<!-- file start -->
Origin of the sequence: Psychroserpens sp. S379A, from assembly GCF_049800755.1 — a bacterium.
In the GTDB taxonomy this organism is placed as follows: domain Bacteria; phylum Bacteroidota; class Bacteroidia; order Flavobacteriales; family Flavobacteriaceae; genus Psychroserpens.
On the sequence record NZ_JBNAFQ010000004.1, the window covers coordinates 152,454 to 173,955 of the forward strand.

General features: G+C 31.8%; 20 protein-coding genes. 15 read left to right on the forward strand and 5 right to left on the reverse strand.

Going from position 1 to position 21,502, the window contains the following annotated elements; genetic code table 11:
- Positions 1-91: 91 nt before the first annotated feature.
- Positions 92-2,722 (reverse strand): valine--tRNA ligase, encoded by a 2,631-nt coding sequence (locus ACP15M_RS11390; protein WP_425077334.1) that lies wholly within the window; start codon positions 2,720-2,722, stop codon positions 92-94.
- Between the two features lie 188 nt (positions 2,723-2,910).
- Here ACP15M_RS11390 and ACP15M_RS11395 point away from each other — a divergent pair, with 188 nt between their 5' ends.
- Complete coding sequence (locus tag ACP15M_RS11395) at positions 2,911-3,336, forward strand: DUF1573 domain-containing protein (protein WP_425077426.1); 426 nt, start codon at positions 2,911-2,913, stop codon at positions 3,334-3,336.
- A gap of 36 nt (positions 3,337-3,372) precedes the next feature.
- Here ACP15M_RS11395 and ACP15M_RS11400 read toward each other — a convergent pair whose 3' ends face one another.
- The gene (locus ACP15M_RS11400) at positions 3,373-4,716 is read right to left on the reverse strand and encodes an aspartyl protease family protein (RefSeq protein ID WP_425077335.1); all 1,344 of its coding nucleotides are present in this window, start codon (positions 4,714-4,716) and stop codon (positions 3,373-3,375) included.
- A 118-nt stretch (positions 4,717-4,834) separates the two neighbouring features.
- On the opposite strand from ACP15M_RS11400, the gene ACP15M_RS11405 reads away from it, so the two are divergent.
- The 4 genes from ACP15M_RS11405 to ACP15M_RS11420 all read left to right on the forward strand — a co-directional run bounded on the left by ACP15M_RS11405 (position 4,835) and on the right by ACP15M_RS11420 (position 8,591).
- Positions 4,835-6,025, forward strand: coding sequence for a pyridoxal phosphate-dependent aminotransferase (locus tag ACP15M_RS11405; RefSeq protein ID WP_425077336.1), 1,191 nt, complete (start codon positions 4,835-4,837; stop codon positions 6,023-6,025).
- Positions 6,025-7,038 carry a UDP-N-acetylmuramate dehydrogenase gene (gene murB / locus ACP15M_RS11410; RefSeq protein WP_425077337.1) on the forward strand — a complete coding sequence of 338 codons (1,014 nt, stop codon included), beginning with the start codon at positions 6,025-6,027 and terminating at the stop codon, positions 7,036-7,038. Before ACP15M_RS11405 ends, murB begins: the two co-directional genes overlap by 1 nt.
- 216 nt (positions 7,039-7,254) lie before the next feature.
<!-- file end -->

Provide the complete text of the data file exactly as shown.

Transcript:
Origin of the sequence: Psychroserpens sp. S379A, from assembly GCF_049800755.1 — a bacterium.
In the GTDB taxonomy this organism is placed as follows: domain Bacteria; phylum Bacteroidota; class Bacteroidia; order Flavobacteriales; family Flavobacteriaceae; genus Psychroserpens.
On the sequence record NZ_JBNAFQ010000004.1, the window covers coordinates 152,454 to 173,955 of the forward strand.

General features: G+C 31.8%; 20 protein-coding genes. 15 read left to right on the forward strand and 5 right to left on the reverse strand.

Going from position 1 to position 21,502, the window contains the following annotated elements; genetic code table 11:
- Positions 1-91: 91 nt before the first annotated feature.
- Positions 92-2,722 (reverse strand): valine--tRNA ligase, encoded by a 2,631-nt coding sequence (locus ACP15M_RS11390; protein WP_425077334.1) that lies wholly within the window; start codon positions 2,720-2,722, stop codon positions 92-94.
- Between the two features lie 188 nt (positions 2,723-2,910).
- Here ACP15M_RS11390 and ACP15M_RS11395 point away from each other — a divergent pair, with 188 nt between their 5' ends.
- Complete coding sequence (locus tag ACP15M_RS11395) at positions 2,911-3,336, forward strand: DUF1573 domain-containing protein (protein WP_425077426.1); 426 nt, start codon at positions 2,911-2,913, stop codon at positions 3,334-3,336.
- A gap of 36 nt (positions 3,337-3,372) precedes the next feature.
- Here ACP15M_RS11395 and ACP15M_RS11400 read toward each other — a convergent pair whose 3' ends face one another.
- The gene (locus ACP15M_RS11400) at positions 3,373-4,716 is read right to left on the reverse strand and encodes an aspartyl protease family protein (RefSeq protein ID WP_425077335.1); all 1,344 of its coding nucleotides are present in this window, start codon (positions 4,714-4,716) and stop codon (positions 3,373-3,375) included.
- A 118-nt stretch (positions 4,717-4,834) separates the two neighbouring features.
- On the opposite strand from ACP15M_RS11400, the gene ACP15M_RS11405 reads away from it, so the two are divergent.
- The 4 genes from ACP15M_RS11405 to ACP15M_RS11420 all read left to right on the forward strand — a co-directional run bounded on the left by ACP15M_RS11405 (position 4,835) and on the right by ACP15M_RS11420 (position 8,591).
- Positions 4,835-6,025, forward strand: coding sequence for a pyridoxal phosphate-dependent aminotransferase (locus tag ACP15M_RS11405; RefSeq protein ID WP_425077336.1), 1,191 nt, complete (start codon positions 4,835-4,837; stop codon positions 6,023-6,025).
- Positions 6,025-7,038 carry a UDP-N-acetylmuramate dehydrogenase gene (gene murB / locus ACP15M_RS11410; RefSeq protein WP_425077337.1) on the forward strand — a complete coding sequence of 338 codons (1,014 nt, stop codon included), beginning with the start codon at positions 6,025-6,027 and terminating at the stop codon, positions 7,036-7,038. Before ACP15M_RS11405 ends, murB begins: the two co-directional genes overlap by 1 nt.
- 216 nt (positions 7,039-7,254) lie before the next feature.